In baseball statistics, slugging percentage (abbreviated SLG) is a popular measure of the power of a hitter. It is calculated as total bases divided by at bats:
where AB is the number of at-bats for a given player, and 1B, 2B, 3B, and HR are the number of singles, doubles, triples, and home runs, respectively. Walks are specifically excluded from this calculation.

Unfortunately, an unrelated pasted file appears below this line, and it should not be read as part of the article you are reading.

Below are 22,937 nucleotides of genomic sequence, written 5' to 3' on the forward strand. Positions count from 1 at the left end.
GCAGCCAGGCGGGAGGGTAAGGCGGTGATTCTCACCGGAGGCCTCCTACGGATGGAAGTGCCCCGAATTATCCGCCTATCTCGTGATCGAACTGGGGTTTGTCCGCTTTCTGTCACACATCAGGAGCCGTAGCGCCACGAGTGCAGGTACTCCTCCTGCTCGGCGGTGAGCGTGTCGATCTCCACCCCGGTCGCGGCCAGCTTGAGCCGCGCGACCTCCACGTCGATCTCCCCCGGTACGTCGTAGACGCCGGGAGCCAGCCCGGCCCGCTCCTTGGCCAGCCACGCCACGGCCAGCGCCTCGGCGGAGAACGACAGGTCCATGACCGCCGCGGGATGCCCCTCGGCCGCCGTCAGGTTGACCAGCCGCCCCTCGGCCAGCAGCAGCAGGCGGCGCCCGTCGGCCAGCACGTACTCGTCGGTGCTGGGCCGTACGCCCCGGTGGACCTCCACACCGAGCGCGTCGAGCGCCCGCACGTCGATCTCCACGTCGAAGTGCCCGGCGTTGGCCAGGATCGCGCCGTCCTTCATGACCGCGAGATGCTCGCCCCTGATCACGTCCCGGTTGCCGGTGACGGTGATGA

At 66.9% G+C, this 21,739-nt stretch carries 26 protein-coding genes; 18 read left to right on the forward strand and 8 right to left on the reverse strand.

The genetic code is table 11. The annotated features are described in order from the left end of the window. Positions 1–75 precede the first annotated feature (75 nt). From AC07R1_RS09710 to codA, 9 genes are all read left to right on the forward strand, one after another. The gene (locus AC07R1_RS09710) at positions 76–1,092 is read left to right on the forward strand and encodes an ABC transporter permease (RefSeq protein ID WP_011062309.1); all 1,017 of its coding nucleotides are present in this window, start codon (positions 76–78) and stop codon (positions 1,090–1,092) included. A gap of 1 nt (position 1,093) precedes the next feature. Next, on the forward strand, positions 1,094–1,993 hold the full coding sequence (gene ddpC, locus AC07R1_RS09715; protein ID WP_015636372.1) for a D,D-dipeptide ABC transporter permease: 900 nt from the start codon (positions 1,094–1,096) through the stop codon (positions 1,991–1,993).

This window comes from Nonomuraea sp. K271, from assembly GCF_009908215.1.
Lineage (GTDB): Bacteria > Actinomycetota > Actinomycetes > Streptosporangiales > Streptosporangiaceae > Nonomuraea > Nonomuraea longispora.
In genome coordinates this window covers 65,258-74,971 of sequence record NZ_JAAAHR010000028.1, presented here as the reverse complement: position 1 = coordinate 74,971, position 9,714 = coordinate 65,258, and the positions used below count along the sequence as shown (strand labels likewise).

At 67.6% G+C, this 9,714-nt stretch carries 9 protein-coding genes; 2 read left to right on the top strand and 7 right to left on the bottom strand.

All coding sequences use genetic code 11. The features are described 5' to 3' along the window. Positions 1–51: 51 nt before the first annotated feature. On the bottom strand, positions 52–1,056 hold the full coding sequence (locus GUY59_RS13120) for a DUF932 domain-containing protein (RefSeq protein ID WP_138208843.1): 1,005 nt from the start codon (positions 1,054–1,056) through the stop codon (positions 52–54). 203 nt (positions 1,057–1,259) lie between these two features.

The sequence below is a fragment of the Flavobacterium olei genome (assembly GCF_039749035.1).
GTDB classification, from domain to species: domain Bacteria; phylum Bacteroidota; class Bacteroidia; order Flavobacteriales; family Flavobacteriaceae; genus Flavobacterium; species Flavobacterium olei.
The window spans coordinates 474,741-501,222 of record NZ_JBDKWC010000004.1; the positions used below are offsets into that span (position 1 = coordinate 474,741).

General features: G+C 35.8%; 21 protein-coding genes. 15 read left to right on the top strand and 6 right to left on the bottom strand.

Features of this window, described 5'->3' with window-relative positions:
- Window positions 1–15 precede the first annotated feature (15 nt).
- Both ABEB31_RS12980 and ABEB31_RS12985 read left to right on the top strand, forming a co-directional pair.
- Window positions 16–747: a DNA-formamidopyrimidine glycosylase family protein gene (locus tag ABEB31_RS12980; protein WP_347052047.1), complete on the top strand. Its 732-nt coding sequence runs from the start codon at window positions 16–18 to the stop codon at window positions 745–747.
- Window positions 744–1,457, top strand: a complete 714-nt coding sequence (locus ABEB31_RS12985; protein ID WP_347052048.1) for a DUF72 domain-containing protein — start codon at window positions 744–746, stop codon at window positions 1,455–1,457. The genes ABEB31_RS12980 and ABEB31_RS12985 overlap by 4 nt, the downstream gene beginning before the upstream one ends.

For example, in 1920, Babe Ruth played his first season for the New York Yankees. In 458 at bats, Ruth had 172 hits, comprising 73 singles, 36 doubles, 9 triples, and 54 home runs, which brings the total base count to (73 × 1) + (36 × 2) + (9 × 3) + (54 × 4) = 388. His total number of bases (388) divided by his total at-bats (458) is .847, his slugging percentage for the season. The next year he slugged .846, and these records went unbroken until 2001, when Barry Bonds achieved 411 bases in 476 at-bats, bringing his slugging percentage to .863, unmatched since.
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